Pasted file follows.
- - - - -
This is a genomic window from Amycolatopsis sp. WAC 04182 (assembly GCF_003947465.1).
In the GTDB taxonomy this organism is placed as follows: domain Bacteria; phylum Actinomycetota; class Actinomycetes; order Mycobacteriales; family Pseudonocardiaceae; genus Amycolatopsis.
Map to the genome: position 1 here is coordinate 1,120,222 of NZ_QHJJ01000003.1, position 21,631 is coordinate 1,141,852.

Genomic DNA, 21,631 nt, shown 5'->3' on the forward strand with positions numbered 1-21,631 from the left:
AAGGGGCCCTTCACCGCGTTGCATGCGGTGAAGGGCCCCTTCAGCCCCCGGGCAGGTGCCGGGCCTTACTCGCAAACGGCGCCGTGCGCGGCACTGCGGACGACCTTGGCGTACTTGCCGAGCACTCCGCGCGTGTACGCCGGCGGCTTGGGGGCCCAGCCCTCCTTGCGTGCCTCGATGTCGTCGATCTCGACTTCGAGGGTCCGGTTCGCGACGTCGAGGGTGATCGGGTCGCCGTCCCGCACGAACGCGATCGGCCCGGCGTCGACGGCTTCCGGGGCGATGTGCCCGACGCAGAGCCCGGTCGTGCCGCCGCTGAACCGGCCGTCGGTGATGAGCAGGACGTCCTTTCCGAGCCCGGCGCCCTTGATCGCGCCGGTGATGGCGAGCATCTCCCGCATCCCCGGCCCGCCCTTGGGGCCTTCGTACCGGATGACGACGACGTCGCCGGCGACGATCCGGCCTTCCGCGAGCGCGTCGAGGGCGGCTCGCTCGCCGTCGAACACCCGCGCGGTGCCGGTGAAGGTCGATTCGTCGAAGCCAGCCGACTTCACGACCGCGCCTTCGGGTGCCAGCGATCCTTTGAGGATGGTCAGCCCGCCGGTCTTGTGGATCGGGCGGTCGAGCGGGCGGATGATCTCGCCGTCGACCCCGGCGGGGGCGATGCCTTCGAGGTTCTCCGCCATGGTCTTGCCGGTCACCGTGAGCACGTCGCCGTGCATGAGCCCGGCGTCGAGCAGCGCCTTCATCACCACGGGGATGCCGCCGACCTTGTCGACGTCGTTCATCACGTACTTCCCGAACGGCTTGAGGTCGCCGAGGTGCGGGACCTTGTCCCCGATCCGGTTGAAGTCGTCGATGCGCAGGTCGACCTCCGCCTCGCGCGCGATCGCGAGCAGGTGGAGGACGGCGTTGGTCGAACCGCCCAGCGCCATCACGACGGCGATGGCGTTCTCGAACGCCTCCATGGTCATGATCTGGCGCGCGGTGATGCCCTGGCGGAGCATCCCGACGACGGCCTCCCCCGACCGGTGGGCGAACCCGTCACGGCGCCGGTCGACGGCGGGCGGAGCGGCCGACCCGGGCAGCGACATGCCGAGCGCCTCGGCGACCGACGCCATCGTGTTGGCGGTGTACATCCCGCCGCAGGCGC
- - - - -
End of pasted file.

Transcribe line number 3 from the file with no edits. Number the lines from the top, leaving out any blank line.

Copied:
Map to the genome: position 1 here is coordinate 1,120,222 of NZ_QHJJ01000003.1, position 21,631 is coordinate 1,141,852.